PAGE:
- Long Term Storage – have the ability for long-term storage as emergency water when stored in a dry environment with ambient temperatures (above 35 degrees and below 90 degrees Fahrenheit).
- Infinitely Recyclable-aluminum can be recycled over and over without losing quality or volume, unlike plastic bottles and cartons.
- Better Protection-the cans when stored for long periods of time are better protected against rodents that plastic water bottles can’t ensure. Cans are structurally sturdy and stack extremely well in off-grid locations or storage units.
- Longer Shelf Life-30 to 50-year canned water you will no longer have to repeatedly spend money on replacing it. Canned Water is perfect for Preppers in this age of awareness when Emergency Preparement is an important plan.
- 3X the Money-recycled aluminum content can reap more money estimates for glass or plastic with 73 percent recycled content on average
Canned Water has a Shelf Life of 30 to 50-years used by NASA and FEMA is first sterilized, filtered & comes in an aluminum container that is easily recycled, non-permeable bottles, hermetically sealed that keeps out UV light, contaminants, and gases (Plastic Water Bottles can’t do this) that prevent oxidation for many years. If open taste fresh as the day you bought it. The shelf life is determined by the brand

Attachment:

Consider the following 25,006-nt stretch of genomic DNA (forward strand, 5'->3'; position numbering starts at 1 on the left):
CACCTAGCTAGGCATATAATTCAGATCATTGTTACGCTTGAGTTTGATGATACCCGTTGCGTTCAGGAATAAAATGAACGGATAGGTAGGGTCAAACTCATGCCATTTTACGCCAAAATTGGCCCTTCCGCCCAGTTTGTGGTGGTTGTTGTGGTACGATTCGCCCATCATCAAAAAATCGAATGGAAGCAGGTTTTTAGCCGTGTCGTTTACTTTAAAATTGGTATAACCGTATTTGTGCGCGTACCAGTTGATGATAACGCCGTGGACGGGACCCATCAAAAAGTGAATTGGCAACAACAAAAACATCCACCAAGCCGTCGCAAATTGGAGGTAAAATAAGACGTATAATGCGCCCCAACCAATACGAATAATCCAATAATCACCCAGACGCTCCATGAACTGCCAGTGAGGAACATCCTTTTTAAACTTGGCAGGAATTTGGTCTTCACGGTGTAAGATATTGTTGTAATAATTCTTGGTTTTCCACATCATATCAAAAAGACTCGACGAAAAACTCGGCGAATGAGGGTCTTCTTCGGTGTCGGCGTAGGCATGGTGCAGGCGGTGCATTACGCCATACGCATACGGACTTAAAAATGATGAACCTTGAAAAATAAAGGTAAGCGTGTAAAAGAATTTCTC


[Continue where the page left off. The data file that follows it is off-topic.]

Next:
The long-term Canned Water that can be stored for 50 years and is popular with Preppers and anyone interested in Emergency Preparedness is Blue Can Premium Emergency Drinking Water – 12oz 24 Pack available here through Amazon. Buy it by the case to get your supply going while you can get this price for a case.
Canned Water vs Bottled Water